Self-Directed Learning

Self-directed learning is an important teaching and learning strategy that engages students in the learning process to acquire higher-order thinking skills such as constructing their own understanding and meaning, learning to reason, problem solve and think critically about content (Borich, p. 330). In this approach, the role of the teacher is simply to mediate and adjust the flow of content and complexity toward the intended outcome or objective; there are no wrong answers.
According to Borich, when it comes to self-directed learning, my role will be more of a “monitor and co-inquirer than an information provider” because the knowledge and skills that the students are intended to acquire are not regurgitated or pre-packaged, active exploration and engagement is necessary to reach the finished product (Borich, pp. 332, 334).

I remember English classes in high school where teachers would lecture at me and I became a very passive learner–which probably plays a large role in why I did not realize my love for literature until college. In college, self-directed and discussion-based, cooperative learning was the foundation of each class session and we were required to take responsibility for our learning and to be active participants in the inquiry and discovery of meanings in our texts. This method of learning made all the difference for me and so I intend to employ it when instructing my future high school literature students.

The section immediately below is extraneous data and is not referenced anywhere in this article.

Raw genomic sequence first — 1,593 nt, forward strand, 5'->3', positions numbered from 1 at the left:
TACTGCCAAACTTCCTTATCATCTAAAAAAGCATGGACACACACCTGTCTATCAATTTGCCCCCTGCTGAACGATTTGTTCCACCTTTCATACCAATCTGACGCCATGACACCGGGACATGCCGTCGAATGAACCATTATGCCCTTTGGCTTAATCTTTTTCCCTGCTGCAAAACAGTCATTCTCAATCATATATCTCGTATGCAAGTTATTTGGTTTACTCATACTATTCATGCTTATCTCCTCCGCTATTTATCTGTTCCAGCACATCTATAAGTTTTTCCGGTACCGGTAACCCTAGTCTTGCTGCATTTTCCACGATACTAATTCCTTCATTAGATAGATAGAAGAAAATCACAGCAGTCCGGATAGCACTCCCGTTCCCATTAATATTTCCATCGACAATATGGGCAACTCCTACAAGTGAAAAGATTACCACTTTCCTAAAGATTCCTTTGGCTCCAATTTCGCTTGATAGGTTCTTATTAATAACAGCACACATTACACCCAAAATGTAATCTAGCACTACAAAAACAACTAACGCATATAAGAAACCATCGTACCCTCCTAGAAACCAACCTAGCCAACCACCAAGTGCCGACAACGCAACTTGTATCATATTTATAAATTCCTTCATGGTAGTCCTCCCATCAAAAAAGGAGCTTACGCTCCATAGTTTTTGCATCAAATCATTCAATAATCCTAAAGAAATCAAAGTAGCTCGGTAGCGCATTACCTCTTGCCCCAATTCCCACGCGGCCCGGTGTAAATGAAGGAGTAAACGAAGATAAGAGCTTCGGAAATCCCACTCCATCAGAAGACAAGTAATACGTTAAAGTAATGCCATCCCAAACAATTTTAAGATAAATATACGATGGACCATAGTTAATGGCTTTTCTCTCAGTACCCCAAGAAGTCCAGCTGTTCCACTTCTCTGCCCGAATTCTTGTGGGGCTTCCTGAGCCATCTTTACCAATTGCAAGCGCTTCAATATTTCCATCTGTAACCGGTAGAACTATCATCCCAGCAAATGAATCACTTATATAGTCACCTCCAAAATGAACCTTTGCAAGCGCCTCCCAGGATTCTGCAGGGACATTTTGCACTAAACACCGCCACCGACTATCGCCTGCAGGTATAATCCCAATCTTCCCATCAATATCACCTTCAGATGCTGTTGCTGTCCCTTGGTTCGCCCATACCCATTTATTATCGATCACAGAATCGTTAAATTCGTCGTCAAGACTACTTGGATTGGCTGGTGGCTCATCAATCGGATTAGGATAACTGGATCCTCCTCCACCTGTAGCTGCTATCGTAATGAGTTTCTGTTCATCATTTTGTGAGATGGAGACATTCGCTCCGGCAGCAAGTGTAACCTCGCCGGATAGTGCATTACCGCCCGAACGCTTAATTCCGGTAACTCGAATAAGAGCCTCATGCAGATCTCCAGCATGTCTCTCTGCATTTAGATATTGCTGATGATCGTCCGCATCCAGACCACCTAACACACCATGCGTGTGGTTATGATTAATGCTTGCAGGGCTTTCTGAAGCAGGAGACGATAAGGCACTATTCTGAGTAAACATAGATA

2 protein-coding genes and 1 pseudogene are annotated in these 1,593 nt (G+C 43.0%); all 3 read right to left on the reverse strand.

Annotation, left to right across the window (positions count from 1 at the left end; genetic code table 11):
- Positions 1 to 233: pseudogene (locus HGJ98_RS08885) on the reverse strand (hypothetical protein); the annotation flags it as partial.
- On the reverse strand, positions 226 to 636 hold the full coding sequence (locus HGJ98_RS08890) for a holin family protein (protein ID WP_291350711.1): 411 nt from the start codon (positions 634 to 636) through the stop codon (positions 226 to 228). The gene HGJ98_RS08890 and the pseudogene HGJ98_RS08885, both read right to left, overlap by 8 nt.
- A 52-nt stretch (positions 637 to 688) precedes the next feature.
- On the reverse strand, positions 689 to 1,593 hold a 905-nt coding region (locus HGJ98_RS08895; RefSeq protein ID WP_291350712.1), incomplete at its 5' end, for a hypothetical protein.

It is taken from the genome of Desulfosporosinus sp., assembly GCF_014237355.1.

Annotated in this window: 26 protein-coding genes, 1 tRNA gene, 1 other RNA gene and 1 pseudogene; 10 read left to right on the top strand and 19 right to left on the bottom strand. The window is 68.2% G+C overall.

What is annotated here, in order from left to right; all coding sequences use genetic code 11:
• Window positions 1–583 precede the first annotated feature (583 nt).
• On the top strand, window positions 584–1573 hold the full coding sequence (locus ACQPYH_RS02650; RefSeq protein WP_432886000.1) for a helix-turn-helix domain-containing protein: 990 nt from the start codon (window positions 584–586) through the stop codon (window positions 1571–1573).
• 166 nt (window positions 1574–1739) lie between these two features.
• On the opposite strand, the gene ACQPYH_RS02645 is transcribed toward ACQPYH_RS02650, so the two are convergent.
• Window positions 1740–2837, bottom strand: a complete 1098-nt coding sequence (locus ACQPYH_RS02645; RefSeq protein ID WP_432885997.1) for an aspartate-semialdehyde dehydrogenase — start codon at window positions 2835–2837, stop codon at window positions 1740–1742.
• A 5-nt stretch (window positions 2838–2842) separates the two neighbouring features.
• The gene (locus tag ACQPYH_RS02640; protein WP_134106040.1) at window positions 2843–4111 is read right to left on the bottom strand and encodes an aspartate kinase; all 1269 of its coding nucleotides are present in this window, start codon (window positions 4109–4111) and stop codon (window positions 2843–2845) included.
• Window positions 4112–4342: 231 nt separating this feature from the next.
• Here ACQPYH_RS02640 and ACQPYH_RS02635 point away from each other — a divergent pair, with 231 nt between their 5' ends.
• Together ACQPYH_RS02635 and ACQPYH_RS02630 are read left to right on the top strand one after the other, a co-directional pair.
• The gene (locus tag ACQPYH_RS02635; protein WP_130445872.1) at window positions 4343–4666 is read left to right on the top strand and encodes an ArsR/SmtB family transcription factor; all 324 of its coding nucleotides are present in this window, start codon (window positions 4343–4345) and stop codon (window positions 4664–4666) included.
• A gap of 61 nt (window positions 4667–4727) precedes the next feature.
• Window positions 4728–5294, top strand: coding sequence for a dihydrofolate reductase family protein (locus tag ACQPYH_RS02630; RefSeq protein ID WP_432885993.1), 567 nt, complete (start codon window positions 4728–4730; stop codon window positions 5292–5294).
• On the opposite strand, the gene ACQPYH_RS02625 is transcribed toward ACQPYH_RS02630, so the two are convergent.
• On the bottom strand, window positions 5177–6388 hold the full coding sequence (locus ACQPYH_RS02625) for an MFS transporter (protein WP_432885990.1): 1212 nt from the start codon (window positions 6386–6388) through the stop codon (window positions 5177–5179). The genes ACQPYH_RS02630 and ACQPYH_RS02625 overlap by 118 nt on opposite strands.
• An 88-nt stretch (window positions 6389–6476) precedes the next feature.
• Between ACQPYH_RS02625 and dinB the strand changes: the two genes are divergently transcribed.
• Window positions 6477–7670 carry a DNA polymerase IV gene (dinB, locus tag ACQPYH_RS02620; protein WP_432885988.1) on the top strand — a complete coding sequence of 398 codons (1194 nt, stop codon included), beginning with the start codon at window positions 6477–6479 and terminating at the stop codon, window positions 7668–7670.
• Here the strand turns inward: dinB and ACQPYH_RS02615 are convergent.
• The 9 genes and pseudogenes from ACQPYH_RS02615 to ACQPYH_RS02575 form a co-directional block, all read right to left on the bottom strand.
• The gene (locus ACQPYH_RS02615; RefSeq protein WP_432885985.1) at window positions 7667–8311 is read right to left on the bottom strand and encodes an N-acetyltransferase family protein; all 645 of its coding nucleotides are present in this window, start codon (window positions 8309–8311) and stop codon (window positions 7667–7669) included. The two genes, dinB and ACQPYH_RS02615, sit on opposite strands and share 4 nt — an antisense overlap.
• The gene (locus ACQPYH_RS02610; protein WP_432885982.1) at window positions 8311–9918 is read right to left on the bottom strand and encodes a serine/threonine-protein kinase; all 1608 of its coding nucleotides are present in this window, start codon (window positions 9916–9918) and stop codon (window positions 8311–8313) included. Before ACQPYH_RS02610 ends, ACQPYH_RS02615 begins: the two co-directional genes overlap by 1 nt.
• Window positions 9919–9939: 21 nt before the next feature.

Borich, G.D. (2010). Effective Teaching Methods (7th ed.). Upper Saddle River, NJ: Pearson Prentice Hall.

Direct and Indirect Instruction

Instructional variety and flexibility is key to keeping students engaged and interested. Employing a balance of both direct and indirect instruction formats is a valuable way of diversifying teaching strategies to compose, create and manipulate lessons. Direct instruction is teacher-centered, and an effective way of “teaching knowledge acquisition of facts, rules and action sequences…” (Borich, p.223).  Direct instruction is characterized as:

1)   Full-class instruction instead of small groups

2)   Organization of learning around question posed

3)   Provision of detailed and redundant practice

4)   Presenting material so learners master one new fact, rule, or sequence before the next

5)   Arrangement of the room maximizes recitation and practice (p.225)

As a secondary English teacher, I might use direct instruction when teaching my students how to structure and format a research paper, elements of a plot, literary devices or grammar rules for the proper use of commas, colons, and semi colons.

Situations that may require strategies other than direct instruction include

1)   “presenting complex material with objectives at the analysis, synthesis, and evaluation levels of the cognitive domain” (Borich, p.226)

2)   “presenting content that must be learned gradually over a long period” (p.226)

Indirect instruction is more student-focused, and teaches “inquiry and problem solving involving concepts, patters, and abstractions…” (p.223). The inquiry process emphasizes the ways in which things are organized, changing and connected whereas conceptual learning includes identifying essential and nonessential attributes, selecting positive and negative examples, and developing rules that define the attributes of the concept (p.269). Both of these will be learning strategies that I will undoubtedly use in my secondary English classroom to identify literary, interpret and connect literary concepts to deepen student understanding of a variety of texts.


Borich, G.D. (2010). Effective Teaching Methods (7th ed.). Upper Saddle River, NJ: Pearson Prentice Hall.

Goals, Standards, and Objectives